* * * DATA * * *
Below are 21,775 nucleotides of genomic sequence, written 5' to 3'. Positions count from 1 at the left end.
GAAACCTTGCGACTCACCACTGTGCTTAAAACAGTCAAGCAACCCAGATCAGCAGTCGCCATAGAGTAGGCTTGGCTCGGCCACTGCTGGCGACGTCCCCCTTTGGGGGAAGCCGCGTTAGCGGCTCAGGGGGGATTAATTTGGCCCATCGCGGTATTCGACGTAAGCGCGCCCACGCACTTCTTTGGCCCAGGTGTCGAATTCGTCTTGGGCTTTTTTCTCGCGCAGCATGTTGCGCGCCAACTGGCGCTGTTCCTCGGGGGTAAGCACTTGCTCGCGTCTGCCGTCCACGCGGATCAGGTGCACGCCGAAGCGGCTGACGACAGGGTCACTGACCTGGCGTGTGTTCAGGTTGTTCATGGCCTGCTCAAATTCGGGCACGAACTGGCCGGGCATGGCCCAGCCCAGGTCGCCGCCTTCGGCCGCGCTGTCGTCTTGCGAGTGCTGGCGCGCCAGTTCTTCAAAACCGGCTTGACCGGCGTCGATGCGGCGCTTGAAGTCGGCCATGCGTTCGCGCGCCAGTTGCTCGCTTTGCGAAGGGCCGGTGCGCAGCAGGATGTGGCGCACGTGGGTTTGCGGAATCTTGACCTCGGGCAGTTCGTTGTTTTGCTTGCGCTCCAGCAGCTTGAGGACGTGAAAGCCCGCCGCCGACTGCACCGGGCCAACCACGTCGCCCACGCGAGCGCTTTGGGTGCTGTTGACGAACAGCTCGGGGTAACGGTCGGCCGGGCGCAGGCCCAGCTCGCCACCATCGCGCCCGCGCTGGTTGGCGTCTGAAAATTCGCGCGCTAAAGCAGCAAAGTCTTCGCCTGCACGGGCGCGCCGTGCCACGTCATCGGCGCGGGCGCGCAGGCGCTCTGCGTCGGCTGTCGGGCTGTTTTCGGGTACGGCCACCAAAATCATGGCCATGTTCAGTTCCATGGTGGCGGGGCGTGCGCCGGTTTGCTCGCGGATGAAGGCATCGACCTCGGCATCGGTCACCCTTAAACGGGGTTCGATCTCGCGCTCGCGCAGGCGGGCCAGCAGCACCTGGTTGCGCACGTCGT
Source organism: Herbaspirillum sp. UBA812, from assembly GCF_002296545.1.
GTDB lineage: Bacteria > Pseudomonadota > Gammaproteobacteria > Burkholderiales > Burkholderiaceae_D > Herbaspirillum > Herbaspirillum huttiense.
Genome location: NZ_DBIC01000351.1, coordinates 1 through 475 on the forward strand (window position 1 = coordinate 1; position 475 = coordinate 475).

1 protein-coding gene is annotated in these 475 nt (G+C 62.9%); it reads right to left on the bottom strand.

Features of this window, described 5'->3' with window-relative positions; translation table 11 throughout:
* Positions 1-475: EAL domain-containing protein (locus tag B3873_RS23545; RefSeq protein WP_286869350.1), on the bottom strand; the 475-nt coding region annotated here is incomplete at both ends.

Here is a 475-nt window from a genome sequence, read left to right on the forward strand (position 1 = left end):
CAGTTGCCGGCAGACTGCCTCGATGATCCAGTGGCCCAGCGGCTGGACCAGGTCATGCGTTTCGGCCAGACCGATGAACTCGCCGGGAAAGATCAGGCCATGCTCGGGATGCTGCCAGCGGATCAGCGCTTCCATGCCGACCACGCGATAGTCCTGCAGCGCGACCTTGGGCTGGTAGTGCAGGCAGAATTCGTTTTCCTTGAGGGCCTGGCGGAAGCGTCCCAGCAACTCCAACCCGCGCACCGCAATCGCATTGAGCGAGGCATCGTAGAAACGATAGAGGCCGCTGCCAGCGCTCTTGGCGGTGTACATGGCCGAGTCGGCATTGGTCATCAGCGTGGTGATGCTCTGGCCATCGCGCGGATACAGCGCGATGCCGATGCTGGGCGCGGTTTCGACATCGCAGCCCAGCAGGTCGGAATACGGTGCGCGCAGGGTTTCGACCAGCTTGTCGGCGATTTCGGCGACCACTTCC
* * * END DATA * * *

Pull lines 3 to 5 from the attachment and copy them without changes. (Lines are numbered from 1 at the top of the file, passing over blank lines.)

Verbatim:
Source organism: Herbaspirillum sp. UBA812, from assembly GCF_002296545.1.
GTDB lineage: Bacteria > Pseudomonadota > Gammaproteobacteria > Burkholderiales > Burkholderiaceae_D > Herbaspirillum > Herbaspirillum huttiense.
Genome location: NZ_DBIC01000351.1, coordinates 1 through 475 on the forward strand (window position 1 = coordinate 1; position 475 = coordinate 475).